In May 2009, Dallas Morning News publisher Jim Moroney told the Senate that a paywall didn’t make sense for his newspaper unless everybody else did one too:
if The Dallas Morning News today put up a paywall over its content, people would go to the Fort Worth Star-Telegram.
By January 2011, Moroney was saying this as the News launched a hard paywall:
We will be vilified by the digital futurists, ridiculed by colleagues in our industry and fitted with a dunce cap by the trade media. In fact, some of the same will be heard in our own hallways. Much like our 40% increase in home delivery pricing in 2009, this strategy goes against the grain. But that’s okay. We’ve been there before.
Moroney in April 2012 in saying he was “very satisfied” with the new paywall—which AH Belo said drew 49,000 subscribers in the first year (which if true, would be an enormous number for the first year):
We simply couldn’t afford to give away for free what our best customers were paying $400 a year to have.
Moroney in May of this year on plans to convert its hard paywall to the meter model:
“We didn’t really give people enough reasons to subscribe digitally. We made it too hard for them to subscribe digitally. We didn’t market it hardly at all.”
Monday, the News’s marketing director had this to say:
“The pay wall solution hasn’t worked,” said Dyer of The News, whose current pay wall restricts access to premium content. “The pay wall didn’t create a massive groundswell of [digital] subscribers.”
Moroney announced that the paper was killing its paywall and creating a “premium digital experience” (read paywall) and a free site. For $12 a month, readers will get an “image-oriented, collage display with far fewer ads” that looks like this:
If dallasnews.com Premium gets subs into the triple digits, it will have beaten the odds.
The execution here gives us a lead on what went wrong with the paper’s paywall, which, if you’re doing it right, should never have to be pulled down.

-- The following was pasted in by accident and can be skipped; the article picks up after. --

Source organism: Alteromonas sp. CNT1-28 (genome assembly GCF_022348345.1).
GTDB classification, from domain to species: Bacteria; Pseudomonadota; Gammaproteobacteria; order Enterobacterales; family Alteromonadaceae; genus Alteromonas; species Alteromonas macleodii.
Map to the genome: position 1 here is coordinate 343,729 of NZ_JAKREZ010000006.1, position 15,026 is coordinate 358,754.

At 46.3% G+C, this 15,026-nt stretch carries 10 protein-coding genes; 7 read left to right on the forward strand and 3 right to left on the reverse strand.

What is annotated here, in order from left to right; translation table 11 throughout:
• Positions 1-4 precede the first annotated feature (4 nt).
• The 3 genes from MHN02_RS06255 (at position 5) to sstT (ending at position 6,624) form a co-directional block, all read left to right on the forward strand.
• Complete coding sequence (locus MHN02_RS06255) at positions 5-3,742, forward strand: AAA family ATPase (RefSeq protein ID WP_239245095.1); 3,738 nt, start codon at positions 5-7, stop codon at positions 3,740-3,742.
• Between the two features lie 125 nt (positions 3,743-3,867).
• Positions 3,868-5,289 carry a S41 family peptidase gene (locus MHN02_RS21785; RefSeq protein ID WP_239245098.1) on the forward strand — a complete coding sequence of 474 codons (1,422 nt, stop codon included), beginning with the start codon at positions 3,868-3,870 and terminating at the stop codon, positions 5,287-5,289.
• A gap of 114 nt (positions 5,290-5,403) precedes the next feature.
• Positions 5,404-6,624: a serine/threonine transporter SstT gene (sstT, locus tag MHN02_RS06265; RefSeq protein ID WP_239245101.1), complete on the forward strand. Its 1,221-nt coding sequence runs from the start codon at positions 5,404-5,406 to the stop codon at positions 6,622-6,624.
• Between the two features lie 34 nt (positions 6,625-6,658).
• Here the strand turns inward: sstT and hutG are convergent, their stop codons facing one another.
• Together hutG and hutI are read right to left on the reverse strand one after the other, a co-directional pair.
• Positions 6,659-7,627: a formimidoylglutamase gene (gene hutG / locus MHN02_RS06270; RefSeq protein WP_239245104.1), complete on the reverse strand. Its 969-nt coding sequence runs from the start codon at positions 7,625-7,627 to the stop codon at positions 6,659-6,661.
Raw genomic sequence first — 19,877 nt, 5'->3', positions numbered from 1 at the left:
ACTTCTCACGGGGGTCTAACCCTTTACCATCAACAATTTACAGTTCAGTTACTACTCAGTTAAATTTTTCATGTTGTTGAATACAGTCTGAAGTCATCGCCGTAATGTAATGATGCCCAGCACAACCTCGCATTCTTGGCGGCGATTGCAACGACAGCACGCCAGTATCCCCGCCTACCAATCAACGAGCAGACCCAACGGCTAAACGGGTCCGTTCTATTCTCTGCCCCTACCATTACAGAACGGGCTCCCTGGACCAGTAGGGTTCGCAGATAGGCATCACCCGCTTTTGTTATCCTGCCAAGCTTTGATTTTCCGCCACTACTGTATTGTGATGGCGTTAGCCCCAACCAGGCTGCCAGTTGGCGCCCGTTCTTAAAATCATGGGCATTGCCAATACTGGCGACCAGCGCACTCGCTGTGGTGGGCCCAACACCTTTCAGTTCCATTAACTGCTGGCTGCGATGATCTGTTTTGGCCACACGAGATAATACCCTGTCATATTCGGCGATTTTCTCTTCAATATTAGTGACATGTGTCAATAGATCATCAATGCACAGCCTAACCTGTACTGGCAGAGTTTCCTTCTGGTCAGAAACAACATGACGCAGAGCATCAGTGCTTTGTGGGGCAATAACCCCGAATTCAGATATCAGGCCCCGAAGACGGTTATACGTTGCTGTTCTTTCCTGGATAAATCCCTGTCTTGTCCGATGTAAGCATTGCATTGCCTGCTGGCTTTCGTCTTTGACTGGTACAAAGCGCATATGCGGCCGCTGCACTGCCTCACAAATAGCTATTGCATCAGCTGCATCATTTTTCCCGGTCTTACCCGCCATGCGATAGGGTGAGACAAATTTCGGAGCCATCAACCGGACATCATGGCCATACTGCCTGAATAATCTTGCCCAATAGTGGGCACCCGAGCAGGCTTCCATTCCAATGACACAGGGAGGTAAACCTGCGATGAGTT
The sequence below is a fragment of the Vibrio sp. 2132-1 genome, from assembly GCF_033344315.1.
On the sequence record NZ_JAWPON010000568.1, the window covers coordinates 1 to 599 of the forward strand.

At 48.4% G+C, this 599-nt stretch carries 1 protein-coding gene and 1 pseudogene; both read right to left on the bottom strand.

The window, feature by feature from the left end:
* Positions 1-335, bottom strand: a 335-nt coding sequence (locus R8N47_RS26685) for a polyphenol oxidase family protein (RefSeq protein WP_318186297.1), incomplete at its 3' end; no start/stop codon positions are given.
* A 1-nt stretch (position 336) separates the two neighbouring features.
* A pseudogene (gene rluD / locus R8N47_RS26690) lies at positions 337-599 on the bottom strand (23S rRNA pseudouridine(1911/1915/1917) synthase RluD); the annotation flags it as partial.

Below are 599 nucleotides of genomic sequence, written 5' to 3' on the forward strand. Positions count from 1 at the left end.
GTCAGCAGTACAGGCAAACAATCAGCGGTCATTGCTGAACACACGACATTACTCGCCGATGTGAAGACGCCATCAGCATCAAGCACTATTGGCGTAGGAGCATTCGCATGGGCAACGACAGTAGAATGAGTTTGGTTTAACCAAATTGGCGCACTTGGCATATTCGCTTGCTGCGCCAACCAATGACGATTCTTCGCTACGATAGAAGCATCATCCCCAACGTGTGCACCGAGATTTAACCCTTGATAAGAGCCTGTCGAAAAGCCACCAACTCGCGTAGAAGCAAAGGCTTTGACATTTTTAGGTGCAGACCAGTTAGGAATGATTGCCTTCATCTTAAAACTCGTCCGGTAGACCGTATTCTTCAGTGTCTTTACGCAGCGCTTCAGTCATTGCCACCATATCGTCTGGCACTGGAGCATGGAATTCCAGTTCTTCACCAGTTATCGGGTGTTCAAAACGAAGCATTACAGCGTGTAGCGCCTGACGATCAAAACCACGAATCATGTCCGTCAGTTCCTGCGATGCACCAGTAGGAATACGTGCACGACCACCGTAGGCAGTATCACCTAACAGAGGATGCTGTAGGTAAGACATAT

The News didn’t do it right. It went with a hard paywall (though it let some commodity news out for free on the site), and that’s almost always a mistake. Only the most essential news providers can pull that off, and the News is not the powerhouse paper it was 10 years ago.
It’s true that the News launched its paywall a couple of months before The New York Times showed once and for all how it’s done. But that’s no excuse for not following suit with a meter model that allows you to raise or lower your free-stories-per-month count at will in order to maximize revenue from ads and subscriptions.
The same is true for the San Francisco Chronicle, which actually had a worse strategy than the News. The Chronicle had the worst of both worlds: A site (SFGate.com) that remained totally free and a premium site with a hard paywall. It lasted four months.
But there’s no reason a newspaper should have to give up any ad revenue if it doesn’t want to. With a meter, you can set the gate at 50 or even 100 stories per month and get subscription money only from your hardest core readers while preserving unique visitors and page views. It’s free money, however meager, that way.
Better yet, if you’ve got journalism worth selling, you can set the meter at 15 stories a month and sacrifice some of your 40-cent-a-CPM remnant ads in exchange for higher subscription revenue.
The paywall is not going to save a paper’s bacon on its own. That was always a canard of the anti-paywall brigade. And better papers are going to have more success than not-so-good ones. At the Chronicle, for instance, there’s not much left to pay for. The paper’s newsroom is one-quarter the size it was in 2000.
But we’ve seen clearly now, from newspapers of all shapes and sizes, that not employing one (correctly!) means you’re leaving sorely needed money on the table.
As I said two years ago, the NYT set the template. Copy it, and stick to it.
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